Minimal Negation Operators • 3

It will take a few more rounds of stage-setting before we are able to entertain concrete examples of applications but the following may indicate the direction of generalization embodied in minimal negation operators.

To begin, let’s observe two ways of generalizing the logical operation commonly known as exclusive disjunction $(\textsc{xor})$ or symmetric difference $(\Delta).$

Let $\mathbb{B}$ = the boolean domain $\{ 0, 1 \}.$

Exclusive disjunction is a boolean function $\Delta : \mathbb{B} \times \mathbb{B} \to \mathbb{B}$ isomorphic to the algebraic field addition $+ : \mathbb{B} \times \mathbb{B} \to \mathbb{B},$ also known as addition mod 2.  Adding the language of minimal negation operators to the mix we have the following equivalent expressions.

$\begin{matrix} \textsc{xor}(p, q) & = & \Delta (p, q) & = & p + q & = & \nu (p, q) & = & \texttt{(} p \texttt{,} q \texttt{)} \end{matrix}$

Minimal Negation $\texttt{(} p \texttt{,} q \texttt{)}$ as Parity Indicator

Generalizing the function $p + q$ of two variables to more variables extends the sequence of functions in the fashion $p\!+\!q\!+\!r,$  $p\!+\!q\!+\!r\!+\!s,$  $p\!+\!q\!+\!r\!+\!s\!+\!t,$  and so on.  These are known as parity sums, returning a value of $0$ when there are an even number of $1$’s in the sum and returning a value of $1$ when there are an odd number of $1$’s in the sum.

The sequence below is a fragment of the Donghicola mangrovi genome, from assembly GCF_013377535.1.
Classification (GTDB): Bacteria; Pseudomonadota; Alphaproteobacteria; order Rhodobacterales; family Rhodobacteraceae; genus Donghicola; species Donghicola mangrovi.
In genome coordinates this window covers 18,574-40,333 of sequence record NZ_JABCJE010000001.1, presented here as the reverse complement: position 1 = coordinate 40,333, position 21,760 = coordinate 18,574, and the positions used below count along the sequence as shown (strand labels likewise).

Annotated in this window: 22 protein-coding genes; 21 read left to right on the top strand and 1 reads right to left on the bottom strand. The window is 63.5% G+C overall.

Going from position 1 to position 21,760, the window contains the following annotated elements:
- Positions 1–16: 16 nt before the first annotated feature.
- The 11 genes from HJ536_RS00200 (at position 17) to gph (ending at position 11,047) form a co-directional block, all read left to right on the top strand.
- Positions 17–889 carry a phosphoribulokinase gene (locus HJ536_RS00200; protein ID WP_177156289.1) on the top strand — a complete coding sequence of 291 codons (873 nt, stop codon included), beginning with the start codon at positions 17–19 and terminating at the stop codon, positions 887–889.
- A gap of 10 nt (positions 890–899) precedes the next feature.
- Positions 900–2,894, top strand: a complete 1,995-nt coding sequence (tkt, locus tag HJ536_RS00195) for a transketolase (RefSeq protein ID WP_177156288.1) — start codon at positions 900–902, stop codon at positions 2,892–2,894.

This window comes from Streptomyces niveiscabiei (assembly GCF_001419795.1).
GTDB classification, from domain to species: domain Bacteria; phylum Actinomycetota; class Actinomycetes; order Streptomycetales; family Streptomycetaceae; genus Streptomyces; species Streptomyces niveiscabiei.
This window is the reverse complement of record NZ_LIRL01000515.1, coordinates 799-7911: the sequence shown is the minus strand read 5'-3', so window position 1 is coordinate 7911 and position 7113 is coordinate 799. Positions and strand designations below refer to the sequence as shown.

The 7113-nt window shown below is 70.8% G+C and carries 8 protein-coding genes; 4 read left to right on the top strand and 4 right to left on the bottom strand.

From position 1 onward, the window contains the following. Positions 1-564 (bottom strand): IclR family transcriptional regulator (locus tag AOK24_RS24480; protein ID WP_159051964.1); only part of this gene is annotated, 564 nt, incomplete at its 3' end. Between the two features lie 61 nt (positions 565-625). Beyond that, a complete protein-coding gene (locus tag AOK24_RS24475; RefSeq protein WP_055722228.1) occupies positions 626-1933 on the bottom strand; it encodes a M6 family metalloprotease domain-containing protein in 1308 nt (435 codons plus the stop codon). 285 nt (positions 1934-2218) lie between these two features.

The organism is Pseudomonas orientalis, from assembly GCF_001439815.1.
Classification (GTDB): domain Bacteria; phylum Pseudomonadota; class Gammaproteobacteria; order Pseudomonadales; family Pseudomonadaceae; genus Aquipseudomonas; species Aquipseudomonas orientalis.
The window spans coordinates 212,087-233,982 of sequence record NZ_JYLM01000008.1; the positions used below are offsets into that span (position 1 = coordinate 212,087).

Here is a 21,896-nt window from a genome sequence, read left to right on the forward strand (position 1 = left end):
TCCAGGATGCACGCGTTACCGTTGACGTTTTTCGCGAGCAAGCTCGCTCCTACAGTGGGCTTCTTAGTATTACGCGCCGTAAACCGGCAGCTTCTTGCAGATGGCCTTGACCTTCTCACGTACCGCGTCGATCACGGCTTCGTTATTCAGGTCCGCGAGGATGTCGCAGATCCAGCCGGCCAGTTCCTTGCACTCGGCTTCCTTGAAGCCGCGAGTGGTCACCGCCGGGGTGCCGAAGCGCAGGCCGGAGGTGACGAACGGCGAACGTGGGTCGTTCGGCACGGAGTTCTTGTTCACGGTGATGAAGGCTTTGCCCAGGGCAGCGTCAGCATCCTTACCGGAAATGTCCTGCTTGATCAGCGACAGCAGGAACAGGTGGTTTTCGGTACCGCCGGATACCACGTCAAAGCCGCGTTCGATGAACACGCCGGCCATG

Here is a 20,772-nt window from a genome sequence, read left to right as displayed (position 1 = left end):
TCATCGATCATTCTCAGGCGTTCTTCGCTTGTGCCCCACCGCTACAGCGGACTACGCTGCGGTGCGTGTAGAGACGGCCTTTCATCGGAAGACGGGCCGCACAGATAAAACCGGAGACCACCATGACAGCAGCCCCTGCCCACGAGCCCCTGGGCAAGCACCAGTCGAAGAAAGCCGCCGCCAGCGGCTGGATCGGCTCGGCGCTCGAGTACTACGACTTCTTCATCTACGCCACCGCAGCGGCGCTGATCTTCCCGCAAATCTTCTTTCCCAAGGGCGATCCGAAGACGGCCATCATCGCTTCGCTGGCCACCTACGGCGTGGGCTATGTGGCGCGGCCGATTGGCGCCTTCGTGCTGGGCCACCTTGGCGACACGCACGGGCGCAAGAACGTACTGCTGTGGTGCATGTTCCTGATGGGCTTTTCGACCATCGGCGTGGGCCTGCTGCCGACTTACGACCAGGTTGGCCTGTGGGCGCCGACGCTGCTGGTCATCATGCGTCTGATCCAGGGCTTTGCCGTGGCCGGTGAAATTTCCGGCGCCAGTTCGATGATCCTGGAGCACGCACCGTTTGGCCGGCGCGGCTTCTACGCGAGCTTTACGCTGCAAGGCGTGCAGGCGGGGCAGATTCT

Minimal Negation $\texttt{(} p \texttt{,} q \texttt{)}$ as Border Indicator

The equivalent expressions $\texttt{(} p \texttt{,} q \texttt{)} = \nu(p, q) = p + q = p \,\Delta\, q = p ~\textsc{xor}~ q$ may be read with a different connotation, indicating the venn diagram cells adjacent to the conjunction $p \land q.$  Generalizing the function $\texttt{(} p \texttt{,} q \texttt{)}$ of two variables to more variables extends the sequence of functions in the fashion $\texttt{(} p \texttt{,} q \texttt{,} r \texttt{)},$  $\texttt{(} p \texttt{,} q \texttt{,} r \texttt{,} s \texttt{)},$  $\texttt{(} p \texttt{,} q \texttt{,} r \texttt{,} s \texttt{,} t \texttt{)},$  and so on.  That sequence of operators differs from the sequence of parity sums once it passes the 2-variable case.

The triple sum may be written in terms of 2-place minimal negations as follows.

$\begin{matrix} p + q + r & = & \texttt{((} p \texttt{,} q \texttt{)}\!\texttt{,} r \texttt{)} & = & \texttt{(} p \texttt{,} \texttt{(} q \texttt{,} r \texttt{))} \end{matrix}$

It is important to recognize the triple sum expressions and the 3-place minimal negation $\texttt{(} p \texttt{,} q \texttt{,} r \texttt{)}$ have very different meanings.

6 Responses to Minimal Negation Operators • 3

This site uses Akismet to reduce spam. Learn how your comment data is processed.